Receptors

Sensation begins most distally with the transduction of mechanical stimulation by mechanoreceptors in the dermis, epidermis, muscles, and joints. To stimulate the axon associated with a mechanoreceptor, the stimulus must first pass through intervening tissues. This process is referred to as stimulus accession. This is followed by stimulus transduction, in which the stimulus energy is transformed into electrical energy by depolarization of the axon terminal in proportion to the amount of mechanical energy applied. The amplitude of the mechanical stimulus determines the frequency at which the action potentials are initiated. [8 This temporal summation of afferent impulses is preserved throughout the afferent course and is decoded centrally as subjective stimulus sensation magnitude. Increasing the intensity of a mechanical stimulus not only increases the firing frequency of the discharging mechanoreceptor but also recruits more sensory units. The intrinsic properties of the mechanoreceptors, however, determine how sustained the impulse activity is when stimulated. [9 Rapid adaptation of a mechanoreceptor indicates that the unit is firing only as long as the stimulus is moving. Slow adaptation indicates that the unit also fires when the stimulus is held constant. y Four subtypes of mechanoreceptors that have large fiber afferent nerves associated with them have been identified: (1) Meissner's end organ (RA) with rapid adaptation, a distinct receptor field border, and small receptive field size; (2) paciniform end organ (PC) with rapid adaptation, obscure field borders, and large field size; (3) Merkel's end organ (SA I) with slow adaptation, distinct field borders, and a small receptive field; and (4) Ruffini's end organ (SA II) with slow adaptation, obscure field borders, and large field size. y

Any given mechanoreceptor may respond to various types of mechanical energy; however, most are particularly sensitive to one form of stimulation. This selectivity tends to be greatest at or near threshold levels of stimulation, that is, activation of the smallest number of sensory units necessary for stimulus perception. y

It has been demonstrated, from intraneural microstimulation of a single myelinated fiber associated with a mechanoreceptor, that elementary sensations can be perceived and sensory quality, magnitude, and localization can be resolved at a cognitive level. [5 Microstimulation of a single RA unit produces a sensation of intermittent tapping or fluttering. These receptors are related to texture discrimination

TABLE 19-3 -- CLINICO-ANATOMICAL CORRELATION OF LESIONS INVOLVING PROPRIOCEPTION AND VIBRATION SENSATIONS

Anatomic Site of Damage

Sensory Findings

Other Neurological and Medical Findings

Sensory receptors

Local diminution of all modalities

Edema or inflammation of skin

Primary neuron Peripheral nerve

Distal to proximal gradient loss of all modalities

Distal weakness and atrophy of lower extremity museles, areflexia

Sensory root ganglion

Vibration and propnoceptive loss greater than pain and temperature in distal extremities; arms and legs equally affected; limb ataxia.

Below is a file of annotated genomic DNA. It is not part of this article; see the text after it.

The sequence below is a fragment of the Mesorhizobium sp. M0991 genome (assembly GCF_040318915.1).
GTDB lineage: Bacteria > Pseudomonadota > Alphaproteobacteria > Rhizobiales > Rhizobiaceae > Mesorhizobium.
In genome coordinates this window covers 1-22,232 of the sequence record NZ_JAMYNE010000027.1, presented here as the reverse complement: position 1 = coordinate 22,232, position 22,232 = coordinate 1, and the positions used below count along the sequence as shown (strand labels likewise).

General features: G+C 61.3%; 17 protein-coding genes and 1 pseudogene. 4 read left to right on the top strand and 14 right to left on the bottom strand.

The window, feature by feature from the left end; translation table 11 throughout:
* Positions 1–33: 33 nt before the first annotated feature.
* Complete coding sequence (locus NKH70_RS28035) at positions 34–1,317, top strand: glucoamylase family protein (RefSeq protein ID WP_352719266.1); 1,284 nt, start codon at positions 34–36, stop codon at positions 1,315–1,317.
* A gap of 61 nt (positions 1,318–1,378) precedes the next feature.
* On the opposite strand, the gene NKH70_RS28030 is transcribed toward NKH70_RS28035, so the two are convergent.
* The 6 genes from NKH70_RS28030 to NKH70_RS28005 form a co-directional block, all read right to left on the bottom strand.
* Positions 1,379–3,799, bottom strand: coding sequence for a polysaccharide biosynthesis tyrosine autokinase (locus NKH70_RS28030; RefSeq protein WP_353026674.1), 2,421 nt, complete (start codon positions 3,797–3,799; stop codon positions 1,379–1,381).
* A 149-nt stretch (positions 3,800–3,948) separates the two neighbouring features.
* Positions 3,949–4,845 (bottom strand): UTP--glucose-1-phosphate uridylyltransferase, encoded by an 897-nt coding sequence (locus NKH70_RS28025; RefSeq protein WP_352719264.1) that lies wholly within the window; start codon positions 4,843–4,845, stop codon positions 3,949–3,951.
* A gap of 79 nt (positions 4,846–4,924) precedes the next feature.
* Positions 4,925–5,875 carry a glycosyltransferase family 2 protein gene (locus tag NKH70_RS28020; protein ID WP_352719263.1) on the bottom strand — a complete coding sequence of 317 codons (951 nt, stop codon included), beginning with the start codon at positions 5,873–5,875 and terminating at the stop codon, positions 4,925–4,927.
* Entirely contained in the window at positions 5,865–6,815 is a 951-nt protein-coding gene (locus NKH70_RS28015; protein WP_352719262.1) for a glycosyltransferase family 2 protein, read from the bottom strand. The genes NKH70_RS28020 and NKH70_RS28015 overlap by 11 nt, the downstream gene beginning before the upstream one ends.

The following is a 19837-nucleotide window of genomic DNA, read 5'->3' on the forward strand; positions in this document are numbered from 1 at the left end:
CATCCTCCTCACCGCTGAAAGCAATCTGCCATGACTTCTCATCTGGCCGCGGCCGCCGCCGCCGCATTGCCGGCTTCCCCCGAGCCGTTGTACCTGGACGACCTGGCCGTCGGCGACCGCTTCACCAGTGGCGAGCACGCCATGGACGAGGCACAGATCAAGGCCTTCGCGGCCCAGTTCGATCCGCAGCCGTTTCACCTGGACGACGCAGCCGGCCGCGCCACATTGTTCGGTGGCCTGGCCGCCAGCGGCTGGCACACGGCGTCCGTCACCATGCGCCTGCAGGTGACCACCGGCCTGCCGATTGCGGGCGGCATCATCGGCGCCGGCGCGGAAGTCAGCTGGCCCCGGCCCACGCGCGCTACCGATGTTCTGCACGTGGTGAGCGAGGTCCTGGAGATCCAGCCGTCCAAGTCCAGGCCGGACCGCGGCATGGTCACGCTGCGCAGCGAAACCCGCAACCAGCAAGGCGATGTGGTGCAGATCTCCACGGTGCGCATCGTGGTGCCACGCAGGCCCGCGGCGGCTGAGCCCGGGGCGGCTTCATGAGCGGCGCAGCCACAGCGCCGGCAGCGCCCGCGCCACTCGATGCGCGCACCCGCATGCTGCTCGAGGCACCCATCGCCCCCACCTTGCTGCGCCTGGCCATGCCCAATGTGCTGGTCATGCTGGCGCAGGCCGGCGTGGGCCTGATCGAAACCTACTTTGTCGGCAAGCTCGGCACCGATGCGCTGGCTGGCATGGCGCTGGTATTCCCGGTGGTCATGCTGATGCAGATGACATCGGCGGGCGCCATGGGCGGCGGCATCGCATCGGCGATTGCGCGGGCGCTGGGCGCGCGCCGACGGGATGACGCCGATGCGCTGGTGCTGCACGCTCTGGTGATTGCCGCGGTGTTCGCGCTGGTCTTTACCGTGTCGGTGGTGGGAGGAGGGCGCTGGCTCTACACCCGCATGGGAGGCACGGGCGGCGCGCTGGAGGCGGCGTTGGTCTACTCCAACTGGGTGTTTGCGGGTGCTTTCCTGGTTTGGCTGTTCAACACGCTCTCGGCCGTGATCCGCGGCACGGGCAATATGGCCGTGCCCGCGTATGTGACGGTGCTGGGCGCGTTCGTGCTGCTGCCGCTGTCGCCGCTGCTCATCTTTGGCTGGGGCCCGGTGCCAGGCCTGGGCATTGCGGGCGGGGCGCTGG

Areflexia; may have xerophthalmia, xerostomia, arthritis, rash, or pulmonary mass lesion

Dorsal columns and other spinal tracts

Propnoceptive and vibratory loss generally in bilateral lower extremities

Pupillary abnormalities, areflexia, ataxia in lower extremities

Secondary neurons

Nucleus cuneatus and gracilis

Selective loss of vibration and proprioception, in lower extremities for gracilis and in upper extremities for cuneatus

Cranial nerve deficit in lower brain stem

Medial lemniseus

Loss of proprioception, vibration, and disenminative touch on the eontralateral half of the body usually in an incomplete distribution

Cranial nerve palsy; the particular nerve involved is important in localizing at what level the medial lemniscus is lesioned as it courses through the length of the brain stem.

Tertiary neurons

Ventroposterolateral and ventroposteromedial nucleii

Loss or decrease of all modalities on entire contralateral half of body, frequently accompanied by spontaneous pain

May be associated thalamic aphasia, memory deficit, or rubral tremor

Internal capsule

Loss of all modalities or eombinations of seleetive loss of pain and temperature or vibration, propnoception, and disenminative modalities. Distlibution is near complete or incomplete hemibody contralateral to the lesion; associated hemiparesthesia may be noted

Sensory cortex

Mild and often transient loss of pain, temperature, and vibration; more severe and sustained loss of propnoception and diseriminative touch. There is vanability in distnbution and severity from morment to moment. Distal extremities are affected more severely than proximal extremities, and extremities are affected more than the trunk. Unilateral fate and arm or leg alone may be affected.

Neglect, aphasia, extincton on double simultaneous stimulation

in glabrous skin such as the fingertips. y Microstimulation of a PC receptor produces a sensation of vibration or tickle. Microstimulation of an SA I receptor produces a sensation of pressure,^ and these receptors appear to be critical in resolving the spatial structures of objects or surfaces. y , U Microstimulation of SA II receptors evokes no sensation when stimulated in isolation; however, they are excited by skin stretching and joint movement. y The Ia afferents that represent the primary endings of muscle spindles also produce no sensation when stimulated in isolation. y

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